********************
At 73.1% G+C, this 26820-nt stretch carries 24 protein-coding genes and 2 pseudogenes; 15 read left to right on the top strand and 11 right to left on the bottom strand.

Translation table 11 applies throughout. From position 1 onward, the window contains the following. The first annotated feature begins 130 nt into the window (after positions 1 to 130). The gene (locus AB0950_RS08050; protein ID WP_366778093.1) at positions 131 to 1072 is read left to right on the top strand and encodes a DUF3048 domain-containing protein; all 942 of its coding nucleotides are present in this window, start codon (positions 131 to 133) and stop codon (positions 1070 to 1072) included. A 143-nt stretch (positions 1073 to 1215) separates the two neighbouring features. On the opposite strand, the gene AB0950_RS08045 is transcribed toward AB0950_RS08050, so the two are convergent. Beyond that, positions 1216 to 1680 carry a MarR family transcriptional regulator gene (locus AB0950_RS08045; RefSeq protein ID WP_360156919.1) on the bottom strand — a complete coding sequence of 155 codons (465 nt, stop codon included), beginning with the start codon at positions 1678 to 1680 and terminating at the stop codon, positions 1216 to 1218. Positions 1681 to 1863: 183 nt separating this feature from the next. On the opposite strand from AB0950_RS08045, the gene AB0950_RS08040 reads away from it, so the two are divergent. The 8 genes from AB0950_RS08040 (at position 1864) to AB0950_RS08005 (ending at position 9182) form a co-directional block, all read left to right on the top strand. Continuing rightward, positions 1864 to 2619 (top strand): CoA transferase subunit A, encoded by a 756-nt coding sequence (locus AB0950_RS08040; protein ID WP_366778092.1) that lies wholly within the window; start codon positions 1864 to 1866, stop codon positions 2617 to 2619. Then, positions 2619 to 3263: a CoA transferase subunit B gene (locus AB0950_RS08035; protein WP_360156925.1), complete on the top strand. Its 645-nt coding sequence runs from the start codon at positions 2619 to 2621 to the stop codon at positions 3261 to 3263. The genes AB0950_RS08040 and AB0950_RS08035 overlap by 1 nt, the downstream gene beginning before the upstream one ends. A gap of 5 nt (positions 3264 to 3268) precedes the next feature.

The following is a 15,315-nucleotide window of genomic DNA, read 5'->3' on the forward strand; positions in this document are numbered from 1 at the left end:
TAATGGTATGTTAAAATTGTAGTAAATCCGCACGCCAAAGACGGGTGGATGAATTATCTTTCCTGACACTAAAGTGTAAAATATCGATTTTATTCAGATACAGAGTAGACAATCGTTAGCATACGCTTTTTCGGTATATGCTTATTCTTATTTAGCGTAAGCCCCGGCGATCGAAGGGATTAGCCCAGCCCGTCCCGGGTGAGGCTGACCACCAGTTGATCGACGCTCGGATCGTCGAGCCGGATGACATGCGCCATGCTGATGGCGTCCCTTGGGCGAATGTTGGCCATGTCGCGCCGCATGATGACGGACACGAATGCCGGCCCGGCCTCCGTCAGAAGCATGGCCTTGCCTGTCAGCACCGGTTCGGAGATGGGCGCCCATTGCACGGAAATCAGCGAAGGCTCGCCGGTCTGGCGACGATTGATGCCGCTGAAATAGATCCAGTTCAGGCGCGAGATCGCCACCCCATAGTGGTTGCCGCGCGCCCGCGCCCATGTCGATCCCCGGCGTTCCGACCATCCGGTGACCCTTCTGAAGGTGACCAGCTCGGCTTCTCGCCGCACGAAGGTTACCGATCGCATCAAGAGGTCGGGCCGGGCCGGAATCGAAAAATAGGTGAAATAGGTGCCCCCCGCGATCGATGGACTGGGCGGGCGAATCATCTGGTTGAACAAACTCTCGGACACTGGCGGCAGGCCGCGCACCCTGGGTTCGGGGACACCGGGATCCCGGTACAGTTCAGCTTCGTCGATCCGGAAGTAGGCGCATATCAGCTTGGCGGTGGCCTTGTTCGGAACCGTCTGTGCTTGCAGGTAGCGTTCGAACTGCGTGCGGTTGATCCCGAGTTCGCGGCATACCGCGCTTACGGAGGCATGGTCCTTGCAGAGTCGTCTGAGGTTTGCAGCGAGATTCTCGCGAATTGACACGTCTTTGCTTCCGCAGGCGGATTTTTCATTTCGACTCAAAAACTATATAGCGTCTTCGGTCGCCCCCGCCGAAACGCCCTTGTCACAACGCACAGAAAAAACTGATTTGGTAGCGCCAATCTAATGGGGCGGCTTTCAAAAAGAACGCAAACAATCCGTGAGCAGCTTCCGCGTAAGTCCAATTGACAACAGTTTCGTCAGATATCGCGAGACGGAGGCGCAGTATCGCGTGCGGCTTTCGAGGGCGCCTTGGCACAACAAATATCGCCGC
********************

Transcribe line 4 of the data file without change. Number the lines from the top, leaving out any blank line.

TAATGGTATGTTAAAATTGTAGTAAATCCGCACGCCAAAGACGGGTGGATGAATTATCTTTCCTGACACTAAAGTGTAAAATATCGATTTTATTCAGATACAGAGTAGACAATCGTTAGCATACGCTTTTTCGGTATATGCTTATTCTTATTTAGCGTAAGCCCCGGCGATCGAAGGGATTAGCCCAGCCCGTCCCGGGTGAGGCTGACCACCAGTTGATCGACGCTCGGATCGTCGAGCCGGATGACATGCGCCATGCTGATGGCGTCCCTTGGGCGAATGTTGGCCATGTCGCGCCGCATGATGACGGACACGAATGCCGGCCCGGCCTCCGTCAGAAGCATGGCCTTGCCTGTCAGCACCGGTTCGGAGATGGGCGCCCATTGCACGGAAATCAGCGAAGGCTCGCCGGTCTGGCGACGATTGATGCCGCTGAAATAGATCCAGTTCAGGCGCGAGATCGCCACCCCATAGTGGTTGCCGCGCGCCCGCGCCCATGTCGATCCCCGGCGTTCCGACCATCCGGTGACCCTTCTGAAGGTGACCAGCTCGGCTTCTCGCCGCACGAAGGTTACCGATCGCATCAAGAGGTCGGGCCGGGCCGGAATCGAAAAATAGGTGAAATAGGTGCCCCCCGCGATCGATGGACTGGGCGGGCGAATCATCTGGTTGAACAAACTCTCGGACACTGGCGGCAGGCCGCGCACCCTGGGTTCGGGGACACCGGGATCCCGGTACAGTTCAGCTTCGTCGATCCGGAAGTAGGCGCATATCAGCTTGGCGGTGGCCTTGTTCGGAACCGTCTGTGCTTGCAGGTAGCGTTCGAACTGCGTGCGGTTGATCCCGAGTTCGCGGCATACCGCGCTTACGGAGGCATGGTCCTTGCAGAGTCGTCTGAGGTTTGCAGCGAGATTCTCGCGAATTGACACGTCTTTGCTTCCGCAGGCGGATTTTTCATTTCGACTCAAAAACTATATAGCGTCTTCGGTCGCCCCCGCCGAAACGCCCTTGTCACAACGCACAGAAAAAACTGATTTGGTAGCGCCAATCTAATGGGGCGGCTTTCAAAAAGAACGCAAACAATCCGTGAGCAGCTTCCGCGTAAGTCCAATTGACAACAGTTTCGTCAGATATCGCGAGACGGAGGCGCAGTATCGCGTGCGGCTTTCGAGGGCGCCTTGGCACAACAAATATCGCCGC